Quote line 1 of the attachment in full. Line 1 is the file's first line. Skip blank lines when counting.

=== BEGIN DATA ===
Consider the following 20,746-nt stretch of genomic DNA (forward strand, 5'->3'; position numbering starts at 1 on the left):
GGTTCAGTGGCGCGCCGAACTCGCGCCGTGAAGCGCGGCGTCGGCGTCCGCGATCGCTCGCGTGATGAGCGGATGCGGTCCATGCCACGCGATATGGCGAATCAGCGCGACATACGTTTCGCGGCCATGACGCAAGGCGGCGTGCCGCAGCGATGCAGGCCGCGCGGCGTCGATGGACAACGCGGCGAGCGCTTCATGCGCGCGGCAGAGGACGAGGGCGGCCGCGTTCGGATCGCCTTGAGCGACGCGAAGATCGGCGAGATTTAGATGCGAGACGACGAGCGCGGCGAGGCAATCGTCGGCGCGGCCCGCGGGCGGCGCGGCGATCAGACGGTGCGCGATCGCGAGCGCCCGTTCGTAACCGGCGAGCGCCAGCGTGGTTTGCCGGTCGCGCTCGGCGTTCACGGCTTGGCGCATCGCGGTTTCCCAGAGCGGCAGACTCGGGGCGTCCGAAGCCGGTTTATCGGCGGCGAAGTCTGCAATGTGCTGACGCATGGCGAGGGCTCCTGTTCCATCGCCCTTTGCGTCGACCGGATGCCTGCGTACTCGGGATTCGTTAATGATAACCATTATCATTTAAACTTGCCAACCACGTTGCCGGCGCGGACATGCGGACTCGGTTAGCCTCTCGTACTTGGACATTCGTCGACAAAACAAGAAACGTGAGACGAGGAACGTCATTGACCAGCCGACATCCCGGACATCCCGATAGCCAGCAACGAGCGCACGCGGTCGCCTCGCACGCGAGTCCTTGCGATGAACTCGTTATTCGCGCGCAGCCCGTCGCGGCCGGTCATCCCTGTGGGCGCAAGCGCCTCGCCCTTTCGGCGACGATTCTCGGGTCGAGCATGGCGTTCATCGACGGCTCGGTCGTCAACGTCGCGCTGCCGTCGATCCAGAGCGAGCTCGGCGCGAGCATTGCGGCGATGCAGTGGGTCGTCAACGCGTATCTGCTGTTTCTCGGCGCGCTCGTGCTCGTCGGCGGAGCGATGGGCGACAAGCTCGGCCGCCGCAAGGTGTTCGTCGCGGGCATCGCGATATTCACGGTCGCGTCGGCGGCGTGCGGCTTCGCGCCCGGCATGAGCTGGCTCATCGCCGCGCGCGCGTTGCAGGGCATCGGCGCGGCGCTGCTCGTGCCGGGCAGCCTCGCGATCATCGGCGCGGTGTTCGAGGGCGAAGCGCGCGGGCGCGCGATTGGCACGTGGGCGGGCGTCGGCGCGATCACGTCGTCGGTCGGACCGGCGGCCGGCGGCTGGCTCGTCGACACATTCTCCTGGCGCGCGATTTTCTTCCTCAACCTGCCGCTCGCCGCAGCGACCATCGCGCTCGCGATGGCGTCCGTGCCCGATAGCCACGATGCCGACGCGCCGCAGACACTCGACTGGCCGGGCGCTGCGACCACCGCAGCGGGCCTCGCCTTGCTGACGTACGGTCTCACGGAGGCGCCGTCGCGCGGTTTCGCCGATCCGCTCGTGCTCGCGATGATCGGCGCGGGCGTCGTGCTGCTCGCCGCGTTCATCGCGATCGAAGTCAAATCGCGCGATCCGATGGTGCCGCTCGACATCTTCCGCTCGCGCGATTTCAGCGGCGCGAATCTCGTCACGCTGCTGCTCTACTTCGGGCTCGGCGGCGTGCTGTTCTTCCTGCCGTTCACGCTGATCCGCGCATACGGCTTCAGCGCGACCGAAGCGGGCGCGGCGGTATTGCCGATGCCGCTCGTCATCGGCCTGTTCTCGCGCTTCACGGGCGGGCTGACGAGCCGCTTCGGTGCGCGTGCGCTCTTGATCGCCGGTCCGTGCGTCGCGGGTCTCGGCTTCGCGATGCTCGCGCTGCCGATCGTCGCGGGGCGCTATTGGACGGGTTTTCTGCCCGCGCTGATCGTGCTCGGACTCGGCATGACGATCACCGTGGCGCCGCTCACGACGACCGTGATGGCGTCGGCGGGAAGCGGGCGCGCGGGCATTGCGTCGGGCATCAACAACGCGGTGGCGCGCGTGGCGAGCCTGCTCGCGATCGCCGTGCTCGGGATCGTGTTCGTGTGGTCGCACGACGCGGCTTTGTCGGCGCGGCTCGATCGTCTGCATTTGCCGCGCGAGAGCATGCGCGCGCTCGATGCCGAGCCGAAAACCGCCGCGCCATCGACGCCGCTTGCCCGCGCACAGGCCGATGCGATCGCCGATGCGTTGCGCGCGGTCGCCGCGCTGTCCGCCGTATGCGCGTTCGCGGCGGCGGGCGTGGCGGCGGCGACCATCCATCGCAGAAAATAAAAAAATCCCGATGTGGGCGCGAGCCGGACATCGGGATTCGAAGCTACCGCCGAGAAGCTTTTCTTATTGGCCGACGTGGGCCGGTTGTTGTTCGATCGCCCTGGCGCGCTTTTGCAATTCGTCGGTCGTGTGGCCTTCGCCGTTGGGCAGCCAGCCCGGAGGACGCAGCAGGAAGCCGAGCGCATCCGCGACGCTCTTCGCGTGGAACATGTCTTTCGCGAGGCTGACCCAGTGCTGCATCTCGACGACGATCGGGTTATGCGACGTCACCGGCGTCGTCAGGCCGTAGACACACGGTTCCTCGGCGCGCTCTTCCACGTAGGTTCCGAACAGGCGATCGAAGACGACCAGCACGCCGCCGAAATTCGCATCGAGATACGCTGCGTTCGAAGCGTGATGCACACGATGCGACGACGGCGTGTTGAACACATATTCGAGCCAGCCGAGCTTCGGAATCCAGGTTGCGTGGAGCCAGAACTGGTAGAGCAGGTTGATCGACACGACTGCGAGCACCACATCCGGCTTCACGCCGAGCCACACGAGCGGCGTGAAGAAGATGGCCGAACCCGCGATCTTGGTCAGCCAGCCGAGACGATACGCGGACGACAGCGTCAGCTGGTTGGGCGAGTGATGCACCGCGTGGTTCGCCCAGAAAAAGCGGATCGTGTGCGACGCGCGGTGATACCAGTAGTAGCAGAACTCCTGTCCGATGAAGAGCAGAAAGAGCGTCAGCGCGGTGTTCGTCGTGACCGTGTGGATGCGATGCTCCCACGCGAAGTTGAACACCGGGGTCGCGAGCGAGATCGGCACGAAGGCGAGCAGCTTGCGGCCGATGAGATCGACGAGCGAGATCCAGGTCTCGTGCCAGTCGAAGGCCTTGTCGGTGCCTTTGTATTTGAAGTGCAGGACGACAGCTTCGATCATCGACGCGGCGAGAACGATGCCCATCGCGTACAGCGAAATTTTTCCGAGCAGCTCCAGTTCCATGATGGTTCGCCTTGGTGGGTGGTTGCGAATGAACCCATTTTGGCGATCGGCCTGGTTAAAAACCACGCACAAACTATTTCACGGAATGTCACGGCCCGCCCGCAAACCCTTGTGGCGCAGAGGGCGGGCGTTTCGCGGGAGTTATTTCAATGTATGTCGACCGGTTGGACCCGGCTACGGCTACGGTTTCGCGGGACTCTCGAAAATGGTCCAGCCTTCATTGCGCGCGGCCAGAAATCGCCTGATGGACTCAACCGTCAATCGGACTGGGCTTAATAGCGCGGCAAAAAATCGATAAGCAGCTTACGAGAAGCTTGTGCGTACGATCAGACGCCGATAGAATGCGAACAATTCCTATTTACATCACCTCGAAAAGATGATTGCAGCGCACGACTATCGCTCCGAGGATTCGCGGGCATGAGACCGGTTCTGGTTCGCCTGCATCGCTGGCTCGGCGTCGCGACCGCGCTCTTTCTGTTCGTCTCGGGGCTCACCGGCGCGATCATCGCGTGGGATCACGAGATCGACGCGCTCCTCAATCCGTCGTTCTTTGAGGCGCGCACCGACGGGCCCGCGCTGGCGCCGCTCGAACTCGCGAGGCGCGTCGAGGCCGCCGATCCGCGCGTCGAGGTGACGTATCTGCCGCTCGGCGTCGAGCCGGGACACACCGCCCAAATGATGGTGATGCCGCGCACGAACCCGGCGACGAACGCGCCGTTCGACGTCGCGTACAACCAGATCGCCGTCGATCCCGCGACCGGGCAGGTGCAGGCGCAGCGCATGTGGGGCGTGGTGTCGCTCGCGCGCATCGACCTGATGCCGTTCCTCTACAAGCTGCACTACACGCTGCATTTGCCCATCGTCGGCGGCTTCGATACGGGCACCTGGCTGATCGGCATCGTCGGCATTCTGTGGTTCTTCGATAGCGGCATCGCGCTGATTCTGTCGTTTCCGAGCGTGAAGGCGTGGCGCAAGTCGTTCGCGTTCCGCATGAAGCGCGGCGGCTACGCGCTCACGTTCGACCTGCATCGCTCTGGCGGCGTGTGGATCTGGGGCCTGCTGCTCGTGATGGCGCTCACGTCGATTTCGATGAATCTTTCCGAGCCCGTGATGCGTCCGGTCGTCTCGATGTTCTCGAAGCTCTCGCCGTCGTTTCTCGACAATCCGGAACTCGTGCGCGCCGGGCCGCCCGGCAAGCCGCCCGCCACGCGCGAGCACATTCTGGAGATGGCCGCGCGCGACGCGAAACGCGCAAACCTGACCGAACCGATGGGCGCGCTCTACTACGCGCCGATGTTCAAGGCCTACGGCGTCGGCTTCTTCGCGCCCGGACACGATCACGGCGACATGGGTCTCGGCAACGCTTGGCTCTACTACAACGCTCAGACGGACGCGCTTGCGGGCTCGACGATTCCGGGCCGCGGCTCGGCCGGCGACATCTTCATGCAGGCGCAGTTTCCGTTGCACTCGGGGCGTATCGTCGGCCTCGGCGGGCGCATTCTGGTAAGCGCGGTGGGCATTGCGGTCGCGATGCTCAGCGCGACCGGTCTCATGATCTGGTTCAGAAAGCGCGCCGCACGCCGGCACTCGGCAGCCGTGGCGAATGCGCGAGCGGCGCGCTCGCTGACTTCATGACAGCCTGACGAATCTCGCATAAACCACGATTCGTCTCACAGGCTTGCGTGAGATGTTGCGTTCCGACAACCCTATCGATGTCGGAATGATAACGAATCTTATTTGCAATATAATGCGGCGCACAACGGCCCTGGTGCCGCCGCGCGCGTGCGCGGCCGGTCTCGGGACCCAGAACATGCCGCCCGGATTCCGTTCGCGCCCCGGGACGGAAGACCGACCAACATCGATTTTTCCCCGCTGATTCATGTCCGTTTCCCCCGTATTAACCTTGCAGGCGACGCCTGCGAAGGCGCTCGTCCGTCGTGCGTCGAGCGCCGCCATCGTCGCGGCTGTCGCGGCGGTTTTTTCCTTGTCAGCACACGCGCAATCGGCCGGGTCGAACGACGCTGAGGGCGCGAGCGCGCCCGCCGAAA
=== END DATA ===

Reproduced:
Consider the following 20,746-nt stretch of genomic DNA (forward strand, 5'->3'; position numbering starts at 1 on the left):